Tuesday, May 11, 2010

What's the Christian Equivalent of "Jihad Cool"?

As I was listening to Asra Nomani being interviewed yesterday on NPR's Talk of the Nation, I was struck by a couple of things. She had written an op-ed piece for The Daily Beast (an online news & opinion site) about the struggle of American Muslims to deal with, as she put it, the failure to "give disenchanted yet talented young Muslims nonviolent avenues for protest to lure them away from the temptations of jihad cool."

First, I was reminded that it's much too simple to stereotype religious adherents by the behavior of a particular individual who claims that faith... or even a group of people who claim that faith. Hearing callers talk about their experiences as Muslims in America - both hearing the pro-jihadist teaching and finding mosques where those kind of teachings are not welcome - paints a multi-dimensional picture of Islam.

Of course, that bleeds over into my own background as an evangelical follower of Jesus Christ. I wouldn't want you to assume things about me & my personal practices of faith based on the rantings of Fred Phelps & his Westboro Baptist Church... nor the soft-headed writings of retired Episcopal bishop John Shelby Spong.

Second, it occurred to me that we inside the Christian faith have some of the same struggles present in our own "house." With the exception of some Aryan hate groups who have co-opted the language of Christian faith to their own purposes, the primary issues we face are not of physically violent believers. Instead, we have the temptation in our churches to nurture Christians who shut themselves off from the rest of culture, looking down their spiritual noses at those who don't believe (or don't believe in a particular set of cultural markers)... who, in the words of Loyd Boldman, are "gonna live the life (they've) chosen while the world rides to hell in a shopping cart."

Ms. Nomadi suggests that Muslims need "to watch where they're going on their websites, what kind of sermons they're hearing, what they're learning at Sunday school" if they want to influence their children towards a healthy and non-destructive interaction with the world around them. I think the same is true for us as follower of Jesus Christ - you need to pay attention to what your kids are taking in. For that matter, you need to pay attention to what YOU are taking in... don't just let the sermon and/or the lesson wash over without a second thought!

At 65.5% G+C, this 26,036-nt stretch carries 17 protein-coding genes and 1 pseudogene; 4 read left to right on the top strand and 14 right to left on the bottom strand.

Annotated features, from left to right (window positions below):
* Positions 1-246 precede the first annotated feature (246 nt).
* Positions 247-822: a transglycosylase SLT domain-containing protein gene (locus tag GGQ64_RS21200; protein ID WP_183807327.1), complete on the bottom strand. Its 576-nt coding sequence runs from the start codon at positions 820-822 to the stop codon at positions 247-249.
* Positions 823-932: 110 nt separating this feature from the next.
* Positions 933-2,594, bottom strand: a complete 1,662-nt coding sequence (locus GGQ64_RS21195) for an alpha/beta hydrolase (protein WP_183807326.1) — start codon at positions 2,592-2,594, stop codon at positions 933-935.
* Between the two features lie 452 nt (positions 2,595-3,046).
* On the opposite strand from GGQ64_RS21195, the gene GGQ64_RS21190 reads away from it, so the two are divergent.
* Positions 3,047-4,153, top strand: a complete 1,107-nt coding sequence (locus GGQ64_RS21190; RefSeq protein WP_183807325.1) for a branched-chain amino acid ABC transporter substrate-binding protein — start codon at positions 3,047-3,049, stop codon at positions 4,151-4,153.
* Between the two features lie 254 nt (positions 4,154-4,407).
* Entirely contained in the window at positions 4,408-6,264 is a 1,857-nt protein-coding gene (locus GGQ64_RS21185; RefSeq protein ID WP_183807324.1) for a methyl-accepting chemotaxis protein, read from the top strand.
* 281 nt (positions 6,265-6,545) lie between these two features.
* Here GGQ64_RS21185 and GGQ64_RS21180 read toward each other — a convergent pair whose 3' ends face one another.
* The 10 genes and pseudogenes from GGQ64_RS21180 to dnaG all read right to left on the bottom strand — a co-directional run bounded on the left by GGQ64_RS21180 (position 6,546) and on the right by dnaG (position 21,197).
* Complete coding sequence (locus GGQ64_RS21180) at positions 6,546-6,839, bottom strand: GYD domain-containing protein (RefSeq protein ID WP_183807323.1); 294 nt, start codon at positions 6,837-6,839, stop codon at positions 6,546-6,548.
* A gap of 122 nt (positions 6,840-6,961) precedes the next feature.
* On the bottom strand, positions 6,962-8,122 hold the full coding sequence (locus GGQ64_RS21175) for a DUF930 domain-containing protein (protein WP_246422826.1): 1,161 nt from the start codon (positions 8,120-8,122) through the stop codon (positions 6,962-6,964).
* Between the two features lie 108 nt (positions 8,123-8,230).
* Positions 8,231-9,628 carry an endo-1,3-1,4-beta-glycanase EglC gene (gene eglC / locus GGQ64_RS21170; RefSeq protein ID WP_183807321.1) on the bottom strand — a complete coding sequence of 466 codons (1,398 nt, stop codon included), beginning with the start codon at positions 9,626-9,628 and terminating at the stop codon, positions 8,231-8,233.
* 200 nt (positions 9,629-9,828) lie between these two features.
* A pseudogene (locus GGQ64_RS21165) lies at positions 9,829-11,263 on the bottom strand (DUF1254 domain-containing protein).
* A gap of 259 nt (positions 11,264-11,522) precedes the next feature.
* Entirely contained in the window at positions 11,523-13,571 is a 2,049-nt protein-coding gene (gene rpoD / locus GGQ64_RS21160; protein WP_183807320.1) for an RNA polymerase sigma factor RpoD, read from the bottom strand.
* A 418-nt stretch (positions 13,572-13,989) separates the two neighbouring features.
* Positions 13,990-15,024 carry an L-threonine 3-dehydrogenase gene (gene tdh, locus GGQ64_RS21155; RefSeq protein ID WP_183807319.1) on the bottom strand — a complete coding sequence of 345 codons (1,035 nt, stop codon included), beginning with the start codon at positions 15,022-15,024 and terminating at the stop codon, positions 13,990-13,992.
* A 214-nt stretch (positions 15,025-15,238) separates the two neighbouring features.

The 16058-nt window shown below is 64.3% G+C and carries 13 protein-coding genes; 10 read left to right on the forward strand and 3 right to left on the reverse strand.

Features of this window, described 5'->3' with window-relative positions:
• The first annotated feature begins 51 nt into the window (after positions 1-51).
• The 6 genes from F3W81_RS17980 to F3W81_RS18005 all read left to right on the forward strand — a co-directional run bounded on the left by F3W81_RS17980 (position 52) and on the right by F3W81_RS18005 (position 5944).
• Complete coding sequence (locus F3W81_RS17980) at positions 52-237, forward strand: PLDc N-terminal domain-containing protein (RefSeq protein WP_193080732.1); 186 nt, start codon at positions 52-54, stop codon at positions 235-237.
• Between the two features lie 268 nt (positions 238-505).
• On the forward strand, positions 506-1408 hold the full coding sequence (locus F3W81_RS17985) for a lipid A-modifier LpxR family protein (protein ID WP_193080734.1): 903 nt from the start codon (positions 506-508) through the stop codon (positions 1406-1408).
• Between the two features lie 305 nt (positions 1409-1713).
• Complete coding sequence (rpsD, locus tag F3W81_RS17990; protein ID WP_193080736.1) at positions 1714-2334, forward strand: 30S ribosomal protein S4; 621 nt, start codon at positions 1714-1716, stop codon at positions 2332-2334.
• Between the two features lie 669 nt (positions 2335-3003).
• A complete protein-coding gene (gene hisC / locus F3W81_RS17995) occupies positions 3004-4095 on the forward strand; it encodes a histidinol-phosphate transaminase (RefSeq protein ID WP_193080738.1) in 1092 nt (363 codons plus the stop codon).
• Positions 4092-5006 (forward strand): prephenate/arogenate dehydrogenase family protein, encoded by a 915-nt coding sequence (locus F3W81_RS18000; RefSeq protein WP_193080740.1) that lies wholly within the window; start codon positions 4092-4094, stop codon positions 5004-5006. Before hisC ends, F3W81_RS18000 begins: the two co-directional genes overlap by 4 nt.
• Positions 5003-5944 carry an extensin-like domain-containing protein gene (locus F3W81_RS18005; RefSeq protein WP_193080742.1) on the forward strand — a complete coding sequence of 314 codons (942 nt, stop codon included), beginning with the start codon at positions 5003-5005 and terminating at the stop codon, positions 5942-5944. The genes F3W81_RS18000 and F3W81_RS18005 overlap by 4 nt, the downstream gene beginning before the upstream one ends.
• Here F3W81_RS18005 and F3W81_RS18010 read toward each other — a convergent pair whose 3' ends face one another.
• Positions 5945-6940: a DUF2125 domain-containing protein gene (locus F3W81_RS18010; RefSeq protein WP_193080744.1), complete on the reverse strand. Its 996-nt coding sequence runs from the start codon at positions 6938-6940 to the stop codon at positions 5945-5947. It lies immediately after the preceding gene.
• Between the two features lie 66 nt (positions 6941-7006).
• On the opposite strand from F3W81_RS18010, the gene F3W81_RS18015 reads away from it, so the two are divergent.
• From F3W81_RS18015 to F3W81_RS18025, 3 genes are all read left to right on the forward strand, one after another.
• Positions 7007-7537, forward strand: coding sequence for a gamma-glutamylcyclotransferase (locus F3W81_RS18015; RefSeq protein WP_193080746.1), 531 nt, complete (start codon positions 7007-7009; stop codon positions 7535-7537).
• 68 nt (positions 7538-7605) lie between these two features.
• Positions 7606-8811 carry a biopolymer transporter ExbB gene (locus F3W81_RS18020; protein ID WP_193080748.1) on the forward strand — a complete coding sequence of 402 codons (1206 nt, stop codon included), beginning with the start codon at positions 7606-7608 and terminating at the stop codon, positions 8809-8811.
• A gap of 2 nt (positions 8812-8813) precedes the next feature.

She closes with a final response to another caller who believes that she is overemphasizing the problem and points to the great things that Muslims are doing inside his local mosque. Ms. Nomadi responds: "I appreciate what youre doing inside of the community, but I have to say I'm just shaking my head because I think that, you know, the world is just so tired of us inside of our community not acknowledging that we've got a problem. It's not a demonization of Islam. This is a recognition of interpretations inside of our faith that are being used to draw young men into militancy, and that's being used to justify suicide bombings. I mean, as many carwashes and walks and soup kitchen moments we may have, it's beautiful because we need that. We need to be involved in our community, but we also need to take on this ideology of violence that is very real... Until the uncles and the elders realize we've got a problem, we are losing that battle."

The same is true for those of us who claim Christ - all of the good stuff going on inside our buildings, in our small groups & Sunday Schools is wonderful, but the world around us needs to see us take on false teachings, esp. those that advocate hatred & bitterness. To sit silently under the banner of "they'll know we are Christians by our love" in inexcusable... love is not passive but active. If we love someone, we point out the destructive error of their ways, not plop down and act as spectators to the train wreck of their lives. The same must be true philosophically & theologically.

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